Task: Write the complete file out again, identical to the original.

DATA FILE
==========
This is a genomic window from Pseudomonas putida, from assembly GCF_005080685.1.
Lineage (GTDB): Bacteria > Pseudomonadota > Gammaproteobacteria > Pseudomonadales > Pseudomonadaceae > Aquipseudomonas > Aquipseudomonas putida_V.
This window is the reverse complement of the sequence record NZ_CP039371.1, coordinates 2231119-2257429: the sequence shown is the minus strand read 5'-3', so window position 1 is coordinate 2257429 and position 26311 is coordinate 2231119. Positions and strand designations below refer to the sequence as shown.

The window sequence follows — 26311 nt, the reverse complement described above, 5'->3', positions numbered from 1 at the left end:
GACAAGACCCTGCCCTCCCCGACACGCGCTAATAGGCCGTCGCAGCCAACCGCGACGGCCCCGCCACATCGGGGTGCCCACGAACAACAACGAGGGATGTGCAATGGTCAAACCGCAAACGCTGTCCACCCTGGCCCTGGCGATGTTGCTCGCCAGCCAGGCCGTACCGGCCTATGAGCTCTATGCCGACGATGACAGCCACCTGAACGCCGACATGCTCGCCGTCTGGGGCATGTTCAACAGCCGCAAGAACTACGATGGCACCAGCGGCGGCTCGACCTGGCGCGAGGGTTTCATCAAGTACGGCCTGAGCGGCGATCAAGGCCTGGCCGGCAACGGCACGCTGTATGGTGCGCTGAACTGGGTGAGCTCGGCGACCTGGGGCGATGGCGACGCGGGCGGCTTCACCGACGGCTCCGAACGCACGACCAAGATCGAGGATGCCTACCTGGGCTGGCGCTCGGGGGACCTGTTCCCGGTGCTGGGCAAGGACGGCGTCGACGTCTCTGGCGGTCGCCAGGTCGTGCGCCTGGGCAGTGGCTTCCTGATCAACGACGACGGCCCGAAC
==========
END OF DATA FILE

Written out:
This is a genomic window from Pseudomonas putida, from assembly GCF_005080685.1.
Lineage (GTDB): Bacteria > Pseudomonadota > Gammaproteobacteria > Pseudomonadales > Pseudomonadaceae > Aquipseudomonas > Aquipseudomonas putida_V.
This window is the reverse complement of the sequence record NZ_CP039371.1, coordinates 2231119-2257429: the sequence shown is the minus strand read 5'-3', so window position 1 is coordinate 2257429 and position 26311 is coordinate 2231119. Positions and strand designations below refer to the sequence as shown.

The window sequence follows — 26311 nt, the reverse complement described above, 5'->3', positions numbered from 1 at the left end:
GACAAGACCCTGCCCTCCCCGACACGCGCTAATAGGCCGTCGCAGCCAACCGCGACGGCCCCGCCACATCGGGGTGCCCACGAACAACAACGAGGGATGTGCAATGGTCAAACCGCAAACGCTGTCCACCCTGGCCCTGGCGATGTTGCTCGCCAGCCAGGCCGTACCGGCCTATGAGCTCTATGCCGACGATGACAGCCACCTGAACGCCGACATGCTCGCCGTCTGGGGCATGTTCAACAGCCGCAAGAACTACGATGGCACCAGCGGCGGCTCGACCTGGCGCGAGGGTTTCATCAAGTACGGCCTGAGCGGCGATCAAGGCCTGGCCGGCAACGGCACGCTGTATGGTGCGCTGAACTGGGTGAGCTCGGCGACCTGGGGCGATGGCGACGCGGGCGGCTTCACCGACGGCTCCGAACGCACGACCAAGATCGAGGATGCCTACCTGGGCTGGCGCTCGGGGGACCTGTTCCCGGTGCTGGGCAAGGACGGCGTCGACGTCTCTGGCGGTCGCCAGGTCGTGCGCCTGGGCAGTGGCTTCCTGATCAACGACGACGGCCCGAAC